There is a lot of bird activity around my garden at the moment with tits and finches colouring up, plus there is plenty of territorial squabbling going on. Early mornings are now a symphony of thrushes singing, wood pigeons cooing, goldfinches twittering and chaffinches chirping, interspersed with the reedy songs of robins and dunnocks.
But loudest of all these songs is the wren’s. Last year we had four or five wrens’ nests around the garden, mostly in small woven ‘roosting pockets’ that were conveniently placed a couple of winters ago to provide warm spots for tits to spend cold frosty nights. One in the front porch of our house had been used through a few winters by a succession of great tits, so we were sure these little structures would be useful, but as spring approached a couple of years ago wrens quickly took over the porch pocket and after building their intricate mossy nest, raised five or six youngsters. This has happened for the last two springs and the garden is awash with wrens. They have a winter roost under the eaves at the back of the house and up to sixteen have been counted using this on cold evenings.
Roosting pockets in a garden Clematis on my potting shed, in a Cotoneaster against the house and under the eaves of my log cabin Teaching Room, were all occupied by nesting wrens last spring and at the end of the breeding season the garden was overflowing with them. The Teaching Room was abandoned for a few weeks so as not to disturb the nests, but the house porch could not be out of bounds for obvious reasons. Thankfully our sympathetic postie made his way daily to the back of the house and left the post in a dry spot, but visitors were invariably startled by a tiny brown bird flashing before their eyes as they rang the doorbell.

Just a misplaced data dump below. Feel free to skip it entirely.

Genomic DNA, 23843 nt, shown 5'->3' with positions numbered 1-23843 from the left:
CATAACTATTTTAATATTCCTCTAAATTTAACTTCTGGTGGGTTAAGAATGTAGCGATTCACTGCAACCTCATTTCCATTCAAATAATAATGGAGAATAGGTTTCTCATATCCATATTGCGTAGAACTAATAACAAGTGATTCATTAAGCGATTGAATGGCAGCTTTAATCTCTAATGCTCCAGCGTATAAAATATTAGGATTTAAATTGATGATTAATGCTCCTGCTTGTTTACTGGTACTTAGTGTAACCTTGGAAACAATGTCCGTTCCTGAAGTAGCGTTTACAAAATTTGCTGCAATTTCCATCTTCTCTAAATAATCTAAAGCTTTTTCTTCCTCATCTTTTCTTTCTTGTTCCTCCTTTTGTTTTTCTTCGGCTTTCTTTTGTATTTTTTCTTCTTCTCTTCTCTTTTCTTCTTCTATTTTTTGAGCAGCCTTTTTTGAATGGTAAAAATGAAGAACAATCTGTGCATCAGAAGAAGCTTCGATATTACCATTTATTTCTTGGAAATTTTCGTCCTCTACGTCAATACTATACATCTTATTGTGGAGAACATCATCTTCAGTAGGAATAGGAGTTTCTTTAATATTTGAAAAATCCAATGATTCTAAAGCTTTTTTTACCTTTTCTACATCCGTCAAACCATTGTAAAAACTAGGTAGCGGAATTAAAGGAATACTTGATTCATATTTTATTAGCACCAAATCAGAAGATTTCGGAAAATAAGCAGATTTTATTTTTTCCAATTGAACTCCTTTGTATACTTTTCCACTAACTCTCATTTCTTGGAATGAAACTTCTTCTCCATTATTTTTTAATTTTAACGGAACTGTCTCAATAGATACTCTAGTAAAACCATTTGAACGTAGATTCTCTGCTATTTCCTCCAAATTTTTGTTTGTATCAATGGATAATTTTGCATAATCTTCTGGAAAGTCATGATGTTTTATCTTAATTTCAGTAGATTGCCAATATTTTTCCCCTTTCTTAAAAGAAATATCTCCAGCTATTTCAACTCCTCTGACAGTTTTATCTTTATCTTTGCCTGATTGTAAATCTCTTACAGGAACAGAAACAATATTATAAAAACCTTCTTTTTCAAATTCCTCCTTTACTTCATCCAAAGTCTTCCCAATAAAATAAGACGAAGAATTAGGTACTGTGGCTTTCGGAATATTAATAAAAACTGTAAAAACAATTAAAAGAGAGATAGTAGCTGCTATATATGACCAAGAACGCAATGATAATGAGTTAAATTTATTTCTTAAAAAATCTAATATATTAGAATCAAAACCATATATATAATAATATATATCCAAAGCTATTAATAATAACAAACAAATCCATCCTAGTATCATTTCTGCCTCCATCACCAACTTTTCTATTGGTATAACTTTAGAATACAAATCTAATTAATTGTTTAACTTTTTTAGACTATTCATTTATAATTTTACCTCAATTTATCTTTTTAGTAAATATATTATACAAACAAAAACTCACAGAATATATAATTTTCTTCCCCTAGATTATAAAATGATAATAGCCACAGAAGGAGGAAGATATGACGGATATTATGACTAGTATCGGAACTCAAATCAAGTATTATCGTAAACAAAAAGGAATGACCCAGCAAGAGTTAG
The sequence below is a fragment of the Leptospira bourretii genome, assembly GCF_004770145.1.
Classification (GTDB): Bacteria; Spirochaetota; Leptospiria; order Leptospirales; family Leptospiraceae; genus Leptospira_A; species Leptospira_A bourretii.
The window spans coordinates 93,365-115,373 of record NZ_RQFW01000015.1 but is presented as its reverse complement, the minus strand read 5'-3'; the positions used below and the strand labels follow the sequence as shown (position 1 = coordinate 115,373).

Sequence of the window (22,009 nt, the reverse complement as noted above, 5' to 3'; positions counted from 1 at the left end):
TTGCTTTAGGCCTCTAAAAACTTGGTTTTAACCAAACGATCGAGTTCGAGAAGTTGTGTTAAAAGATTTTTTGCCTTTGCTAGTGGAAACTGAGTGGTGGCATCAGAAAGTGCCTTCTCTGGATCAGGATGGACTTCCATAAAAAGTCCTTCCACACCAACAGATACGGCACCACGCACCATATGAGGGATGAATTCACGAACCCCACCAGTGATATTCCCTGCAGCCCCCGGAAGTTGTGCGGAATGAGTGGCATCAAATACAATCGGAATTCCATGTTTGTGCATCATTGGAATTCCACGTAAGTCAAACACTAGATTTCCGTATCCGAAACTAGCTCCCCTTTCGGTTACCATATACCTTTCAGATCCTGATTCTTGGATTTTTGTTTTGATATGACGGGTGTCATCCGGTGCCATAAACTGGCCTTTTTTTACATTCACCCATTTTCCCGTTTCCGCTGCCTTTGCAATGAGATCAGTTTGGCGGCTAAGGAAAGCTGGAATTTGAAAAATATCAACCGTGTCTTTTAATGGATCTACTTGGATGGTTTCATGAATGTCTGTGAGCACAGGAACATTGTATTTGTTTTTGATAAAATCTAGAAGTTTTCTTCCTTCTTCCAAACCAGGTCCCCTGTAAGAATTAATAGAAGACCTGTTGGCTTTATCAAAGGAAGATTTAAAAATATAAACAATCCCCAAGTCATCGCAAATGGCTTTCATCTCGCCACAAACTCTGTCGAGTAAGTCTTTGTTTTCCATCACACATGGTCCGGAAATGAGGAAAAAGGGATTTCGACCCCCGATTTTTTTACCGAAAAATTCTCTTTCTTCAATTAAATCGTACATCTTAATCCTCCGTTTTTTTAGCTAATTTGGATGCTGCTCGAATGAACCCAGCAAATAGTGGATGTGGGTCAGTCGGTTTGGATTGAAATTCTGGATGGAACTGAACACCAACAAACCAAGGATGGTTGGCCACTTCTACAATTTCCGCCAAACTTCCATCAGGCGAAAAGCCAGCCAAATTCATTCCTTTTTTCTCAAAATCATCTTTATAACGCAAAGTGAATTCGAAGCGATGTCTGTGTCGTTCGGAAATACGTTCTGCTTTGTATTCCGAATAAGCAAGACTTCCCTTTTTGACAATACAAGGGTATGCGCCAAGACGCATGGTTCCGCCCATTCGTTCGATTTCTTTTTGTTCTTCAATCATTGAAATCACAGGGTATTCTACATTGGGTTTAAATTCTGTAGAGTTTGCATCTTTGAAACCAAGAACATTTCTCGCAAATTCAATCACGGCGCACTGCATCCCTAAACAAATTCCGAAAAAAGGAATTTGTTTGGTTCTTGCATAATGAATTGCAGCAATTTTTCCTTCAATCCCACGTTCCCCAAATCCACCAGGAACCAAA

Wrens are one of my favourite birds but there is a dilemma with the porch nesters. Prior to their occupation of this warm, sheltered spot, the porch was a nest site for swallows, which we welcomed with open arms. On a couple of occasions when a door was left open, a swallow made an exploratory foray into the house and up the stairs. One found his own way back out again but another, after perching on a picture frame, was gently caught and returned to the outdoors.
We considered having swallows nesting around our house a huge privilege and we miss them, as since the wrens have taken over, swallows have visited the porch and twittered a little on their ledge but then moved off, probably to the small hamlet down our lane where they nest in tumbledown brick sheds. Many house sparrows also nest under eaves in this tiny hamlet.
So this spring I have made the decision to remove the wren pocket from the front porch. There is a chance that wrens will build a nest there anyway on the swallow ledge, but I am hoping that will not be the case and that ‘our’ swallows will return. Plenty feed around us throughout the summer on the thousands of winged invertebrates that this organic, wildlife garden produces, plus they also drink from our big pond, but they no longer breed here. So I am hoping to save this little space for them – the wrens can have the rest of the garden.